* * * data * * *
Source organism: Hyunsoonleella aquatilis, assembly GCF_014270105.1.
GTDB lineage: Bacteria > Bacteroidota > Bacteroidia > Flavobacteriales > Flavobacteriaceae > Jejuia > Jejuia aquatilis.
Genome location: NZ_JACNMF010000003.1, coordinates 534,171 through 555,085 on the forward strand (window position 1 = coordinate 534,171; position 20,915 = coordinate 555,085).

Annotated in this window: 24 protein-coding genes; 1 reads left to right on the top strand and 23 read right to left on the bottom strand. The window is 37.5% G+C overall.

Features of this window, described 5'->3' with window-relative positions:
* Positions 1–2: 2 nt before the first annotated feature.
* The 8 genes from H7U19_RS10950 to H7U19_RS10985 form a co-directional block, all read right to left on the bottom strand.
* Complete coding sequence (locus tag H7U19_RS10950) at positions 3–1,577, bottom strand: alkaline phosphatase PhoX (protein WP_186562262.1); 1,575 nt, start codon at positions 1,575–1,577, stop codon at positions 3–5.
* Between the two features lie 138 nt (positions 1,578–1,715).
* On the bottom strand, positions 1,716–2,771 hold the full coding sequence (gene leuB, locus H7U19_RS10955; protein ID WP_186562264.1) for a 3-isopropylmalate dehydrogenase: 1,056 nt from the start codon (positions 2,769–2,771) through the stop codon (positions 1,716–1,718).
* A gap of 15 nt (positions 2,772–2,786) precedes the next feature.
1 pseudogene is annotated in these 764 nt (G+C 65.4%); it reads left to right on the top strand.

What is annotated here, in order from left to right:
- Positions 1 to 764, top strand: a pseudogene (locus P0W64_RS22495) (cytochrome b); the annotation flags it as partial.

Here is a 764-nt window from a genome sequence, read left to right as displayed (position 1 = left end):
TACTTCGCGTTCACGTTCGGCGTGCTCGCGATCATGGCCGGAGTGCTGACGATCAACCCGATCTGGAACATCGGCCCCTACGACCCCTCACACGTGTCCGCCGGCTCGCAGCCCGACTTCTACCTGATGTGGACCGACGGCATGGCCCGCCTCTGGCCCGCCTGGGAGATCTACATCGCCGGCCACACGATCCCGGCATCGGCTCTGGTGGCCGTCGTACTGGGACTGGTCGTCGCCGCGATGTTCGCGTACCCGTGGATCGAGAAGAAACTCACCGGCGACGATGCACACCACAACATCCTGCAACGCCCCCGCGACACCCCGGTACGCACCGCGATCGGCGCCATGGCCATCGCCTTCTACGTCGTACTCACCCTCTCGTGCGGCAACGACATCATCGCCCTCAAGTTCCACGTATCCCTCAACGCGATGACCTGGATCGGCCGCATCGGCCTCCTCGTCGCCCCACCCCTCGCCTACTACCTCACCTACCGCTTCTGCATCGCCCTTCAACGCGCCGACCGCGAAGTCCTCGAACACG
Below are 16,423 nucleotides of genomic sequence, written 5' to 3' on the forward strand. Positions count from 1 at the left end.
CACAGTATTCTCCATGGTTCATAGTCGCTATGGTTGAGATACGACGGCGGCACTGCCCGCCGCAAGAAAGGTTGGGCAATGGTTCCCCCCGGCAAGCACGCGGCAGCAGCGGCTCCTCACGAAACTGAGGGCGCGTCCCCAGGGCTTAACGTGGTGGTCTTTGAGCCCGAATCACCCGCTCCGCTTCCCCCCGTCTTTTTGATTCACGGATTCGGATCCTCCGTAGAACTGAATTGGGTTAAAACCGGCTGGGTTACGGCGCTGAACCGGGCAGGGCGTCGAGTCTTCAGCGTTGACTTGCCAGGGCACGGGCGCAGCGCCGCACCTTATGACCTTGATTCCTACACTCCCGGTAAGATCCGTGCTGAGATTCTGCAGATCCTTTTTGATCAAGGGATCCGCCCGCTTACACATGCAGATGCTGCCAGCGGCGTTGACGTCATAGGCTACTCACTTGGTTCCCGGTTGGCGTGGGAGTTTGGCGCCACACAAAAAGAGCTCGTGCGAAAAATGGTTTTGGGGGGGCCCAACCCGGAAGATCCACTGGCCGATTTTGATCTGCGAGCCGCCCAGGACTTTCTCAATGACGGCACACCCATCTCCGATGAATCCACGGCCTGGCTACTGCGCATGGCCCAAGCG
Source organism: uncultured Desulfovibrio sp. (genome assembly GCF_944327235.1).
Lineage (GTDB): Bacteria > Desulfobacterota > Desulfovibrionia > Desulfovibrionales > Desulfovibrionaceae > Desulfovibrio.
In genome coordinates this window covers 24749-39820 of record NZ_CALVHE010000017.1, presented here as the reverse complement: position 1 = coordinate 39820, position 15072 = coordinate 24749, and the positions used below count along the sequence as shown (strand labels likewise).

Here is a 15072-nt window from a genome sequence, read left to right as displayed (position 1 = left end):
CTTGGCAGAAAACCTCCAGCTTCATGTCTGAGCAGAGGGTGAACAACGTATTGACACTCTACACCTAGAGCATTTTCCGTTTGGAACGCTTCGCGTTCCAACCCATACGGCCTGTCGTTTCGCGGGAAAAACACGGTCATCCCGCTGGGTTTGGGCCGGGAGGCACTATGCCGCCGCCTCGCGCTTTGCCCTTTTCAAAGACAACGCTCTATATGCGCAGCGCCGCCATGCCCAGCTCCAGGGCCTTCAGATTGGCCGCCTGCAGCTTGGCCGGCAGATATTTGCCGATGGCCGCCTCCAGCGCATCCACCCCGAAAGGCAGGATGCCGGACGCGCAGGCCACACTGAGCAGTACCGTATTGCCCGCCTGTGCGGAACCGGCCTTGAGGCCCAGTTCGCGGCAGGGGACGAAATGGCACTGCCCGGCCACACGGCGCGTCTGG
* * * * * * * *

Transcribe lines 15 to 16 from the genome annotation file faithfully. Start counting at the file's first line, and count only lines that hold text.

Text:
Here is a 764-nt window from a genome sequence, read left to right as displayed (position 1 = left end):
TACTTCGCGTTCACGTTCGGCGTGCTCGCGATCATGGCCGGAGTGCTGACGATCAACCCGATCTGGAACATCGGCCCCTACGACCCCTCACACGTGTCCGCCGGCTCGCAGCCCGACTTCTACCTGATGTGGACCGACGGCATGGCCCGCCTCTGGCCCGCCTGGGAGATCTACATCGCCGGCCACACGATCCCGGCATCGGCTCTGGTGGCCGTCGTACTGGGACTGGTCGTCGCCGCGATGTTCGCGTACCCGTGGATCGAGAAGAAACTCACCGGCGACGATGCACACCACAACATCCTGCAACGCCCCCGCGACACCCCGGTACGCACCGCGATCGGCGCCATGGCCATCGCCTTCTACGTCGTACTCACCCTCTCGTGCGGCAACGACATCATCGCCCTCAAGTTCCACGTATCCCTCAACGCGATGACCTGGATCGGCCGCATCGGCCTCCTCGTCGCCCCACCCCTCGCCTACTACCTCACCTACCGCTTCTGCATCGCCCTTCAACGCGCCGACCGCGAAGTCCTCGAACACG